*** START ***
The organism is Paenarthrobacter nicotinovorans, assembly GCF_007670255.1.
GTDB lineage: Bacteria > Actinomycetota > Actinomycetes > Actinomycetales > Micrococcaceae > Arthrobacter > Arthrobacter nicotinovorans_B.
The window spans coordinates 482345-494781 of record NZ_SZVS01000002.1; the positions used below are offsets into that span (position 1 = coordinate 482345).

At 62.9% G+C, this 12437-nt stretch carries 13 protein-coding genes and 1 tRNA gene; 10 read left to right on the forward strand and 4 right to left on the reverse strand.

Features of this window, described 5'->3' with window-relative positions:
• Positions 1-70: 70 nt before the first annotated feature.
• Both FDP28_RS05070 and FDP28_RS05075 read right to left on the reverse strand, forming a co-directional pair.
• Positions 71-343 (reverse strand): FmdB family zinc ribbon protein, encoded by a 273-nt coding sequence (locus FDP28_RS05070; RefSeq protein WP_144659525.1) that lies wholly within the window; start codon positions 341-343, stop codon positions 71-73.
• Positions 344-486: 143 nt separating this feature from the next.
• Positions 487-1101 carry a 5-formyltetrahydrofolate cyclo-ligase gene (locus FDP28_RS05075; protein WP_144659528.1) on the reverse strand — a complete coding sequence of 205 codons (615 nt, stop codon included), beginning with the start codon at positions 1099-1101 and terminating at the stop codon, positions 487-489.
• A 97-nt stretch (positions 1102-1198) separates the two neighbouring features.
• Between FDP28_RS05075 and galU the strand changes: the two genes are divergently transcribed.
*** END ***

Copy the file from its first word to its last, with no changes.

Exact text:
The organism is Paenarthrobacter nicotinovorans, assembly GCF_007670255.1.
GTDB lineage: Bacteria > Actinomycetota > Actinomycetes > Actinomycetales > Micrococcaceae > Arthrobacter > Arthrobacter nicotinovorans_B.
The window spans coordinates 482345-494781 of record NZ_SZVS01000002.1; the positions used below are offsets into that span (position 1 = coordinate 482345).

At 62.9% G+C, this 12437-nt stretch carries 13 protein-coding genes and 1 tRNA gene; 10 read left to right on the forward strand and 4 right to left on the reverse strand.

Features of this window, described 5'->3' with window-relative positions:
• Positions 1-70: 70 nt before the first annotated feature.
• Both FDP28_RS05070 and FDP28_RS05075 read right to left on the reverse strand, forming a co-directional pair.
• Positions 71-343 (reverse strand): FmdB family zinc ribbon protein, encoded by a 273-nt coding sequence (locus FDP28_RS05070; RefSeq protein WP_144659525.1) that lies wholly within the window; start codon positions 341-343, stop codon positions 71-73.
• Positions 344-486: 143 nt separating this feature from the next.
• Positions 487-1101 carry a 5-formyltetrahydrofolate cyclo-ligase gene (locus FDP28_RS05075; protein WP_144659528.1) on the reverse strand — a complete coding sequence of 205 codons (615 nt, stop codon included), beginning with the start codon at positions 1099-1101 and terminating at the stop codon, positions 487-489.
• A 97-nt stretch (positions 1102-1198) separates the two neighbouring features.
• Between FDP28_RS05075 and galU the strand changes: the two genes are divergently transcribed.